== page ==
The next government has to take a decision on a replacement for the Belgian air force's F-16 fighter jets, a costly affair and a decision that will not be taken lightly.
The negotiators are considering lower retirement pensions for Belgian civil servants too and for workers in our prisons and at the state-run rail company to provide a minimum service when they take industrial action.
The discussion document prepared by Prime Minister-designate Kris Peeters (CD&V) and liberal leader Charles Michel speaks of civil service pensions at levels comparable to those in the private sector. Life tenure and dismissal provisions were also discussed.
The liberal parties are most eager for the rail company to provide a minimum service, while the Christian democrats with strong ties to the unions are more reluctant.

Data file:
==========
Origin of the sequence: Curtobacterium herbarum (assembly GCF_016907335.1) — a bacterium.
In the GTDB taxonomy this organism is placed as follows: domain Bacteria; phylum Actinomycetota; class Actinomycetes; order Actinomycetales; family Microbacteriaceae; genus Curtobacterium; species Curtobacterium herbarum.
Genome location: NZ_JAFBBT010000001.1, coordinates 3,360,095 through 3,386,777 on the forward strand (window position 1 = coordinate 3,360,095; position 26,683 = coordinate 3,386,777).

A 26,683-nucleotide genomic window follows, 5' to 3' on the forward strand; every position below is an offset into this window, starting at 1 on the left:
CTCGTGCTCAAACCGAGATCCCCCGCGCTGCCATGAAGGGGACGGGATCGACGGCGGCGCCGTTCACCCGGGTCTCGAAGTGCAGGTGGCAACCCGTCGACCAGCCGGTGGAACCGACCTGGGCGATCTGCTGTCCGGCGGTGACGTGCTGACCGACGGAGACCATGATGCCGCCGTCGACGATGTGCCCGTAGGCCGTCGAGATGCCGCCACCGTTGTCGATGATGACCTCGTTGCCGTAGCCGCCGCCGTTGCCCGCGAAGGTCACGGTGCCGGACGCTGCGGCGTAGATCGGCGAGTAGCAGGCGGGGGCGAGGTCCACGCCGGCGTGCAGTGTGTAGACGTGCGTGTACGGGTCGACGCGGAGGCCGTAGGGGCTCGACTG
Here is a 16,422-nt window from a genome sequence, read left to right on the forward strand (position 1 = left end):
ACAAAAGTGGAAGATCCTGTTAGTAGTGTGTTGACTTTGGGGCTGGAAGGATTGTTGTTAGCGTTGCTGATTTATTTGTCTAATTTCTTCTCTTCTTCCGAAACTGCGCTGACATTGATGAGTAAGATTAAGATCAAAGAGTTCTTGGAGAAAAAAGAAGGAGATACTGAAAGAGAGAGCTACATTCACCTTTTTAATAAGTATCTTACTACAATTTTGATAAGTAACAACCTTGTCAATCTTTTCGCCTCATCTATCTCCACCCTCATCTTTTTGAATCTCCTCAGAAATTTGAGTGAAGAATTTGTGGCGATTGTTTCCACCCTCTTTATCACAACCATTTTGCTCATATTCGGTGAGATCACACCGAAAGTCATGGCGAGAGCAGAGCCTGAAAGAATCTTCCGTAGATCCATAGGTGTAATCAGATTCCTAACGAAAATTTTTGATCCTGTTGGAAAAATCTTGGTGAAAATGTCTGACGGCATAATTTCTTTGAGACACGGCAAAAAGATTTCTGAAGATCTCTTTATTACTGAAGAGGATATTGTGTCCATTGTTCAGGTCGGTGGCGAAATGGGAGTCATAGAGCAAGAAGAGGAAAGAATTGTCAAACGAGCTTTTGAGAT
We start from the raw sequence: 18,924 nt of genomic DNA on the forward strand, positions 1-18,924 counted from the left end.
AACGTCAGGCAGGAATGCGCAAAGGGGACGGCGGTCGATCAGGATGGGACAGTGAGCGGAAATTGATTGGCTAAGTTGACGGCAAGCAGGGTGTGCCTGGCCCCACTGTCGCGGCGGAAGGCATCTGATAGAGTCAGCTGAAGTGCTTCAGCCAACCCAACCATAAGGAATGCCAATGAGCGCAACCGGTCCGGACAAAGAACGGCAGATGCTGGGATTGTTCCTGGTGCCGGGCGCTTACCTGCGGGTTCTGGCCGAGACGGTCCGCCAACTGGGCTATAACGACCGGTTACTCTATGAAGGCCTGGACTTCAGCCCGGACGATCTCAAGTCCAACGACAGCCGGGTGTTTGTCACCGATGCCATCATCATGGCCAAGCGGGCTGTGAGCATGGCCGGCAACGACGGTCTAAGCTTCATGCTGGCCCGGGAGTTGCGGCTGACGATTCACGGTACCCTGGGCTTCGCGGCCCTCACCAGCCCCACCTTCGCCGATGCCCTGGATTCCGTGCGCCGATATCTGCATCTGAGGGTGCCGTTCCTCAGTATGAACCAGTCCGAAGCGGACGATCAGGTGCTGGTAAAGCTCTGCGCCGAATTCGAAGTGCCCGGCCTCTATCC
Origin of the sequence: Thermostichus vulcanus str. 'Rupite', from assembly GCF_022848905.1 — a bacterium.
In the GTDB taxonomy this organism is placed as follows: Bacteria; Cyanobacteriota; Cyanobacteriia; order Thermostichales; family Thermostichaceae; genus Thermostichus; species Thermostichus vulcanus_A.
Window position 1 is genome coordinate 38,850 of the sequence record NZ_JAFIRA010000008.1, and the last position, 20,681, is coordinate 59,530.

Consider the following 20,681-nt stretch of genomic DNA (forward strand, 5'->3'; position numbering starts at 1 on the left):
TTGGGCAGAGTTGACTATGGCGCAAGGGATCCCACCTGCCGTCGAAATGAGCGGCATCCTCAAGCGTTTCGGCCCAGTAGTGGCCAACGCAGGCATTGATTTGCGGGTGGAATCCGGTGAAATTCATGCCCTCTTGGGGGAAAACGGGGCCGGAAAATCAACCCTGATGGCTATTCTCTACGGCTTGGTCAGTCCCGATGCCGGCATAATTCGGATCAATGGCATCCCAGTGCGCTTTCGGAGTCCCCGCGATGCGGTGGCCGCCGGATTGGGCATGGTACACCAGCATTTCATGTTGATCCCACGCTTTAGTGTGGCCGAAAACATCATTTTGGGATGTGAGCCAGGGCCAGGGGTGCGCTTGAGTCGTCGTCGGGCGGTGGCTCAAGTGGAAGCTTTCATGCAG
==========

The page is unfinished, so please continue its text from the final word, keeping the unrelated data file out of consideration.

Belgian trade unions claim that guaranteeing a minimum service wouldn't be feasible and infringes workers' right to strike, though it does exist elsewhere in the EU.
The liberals are also eager for the Belgian state to withdraw from its position as main shareholder of companies like telecom giant Belgacom and postal service provider Bpost that are partly state owned.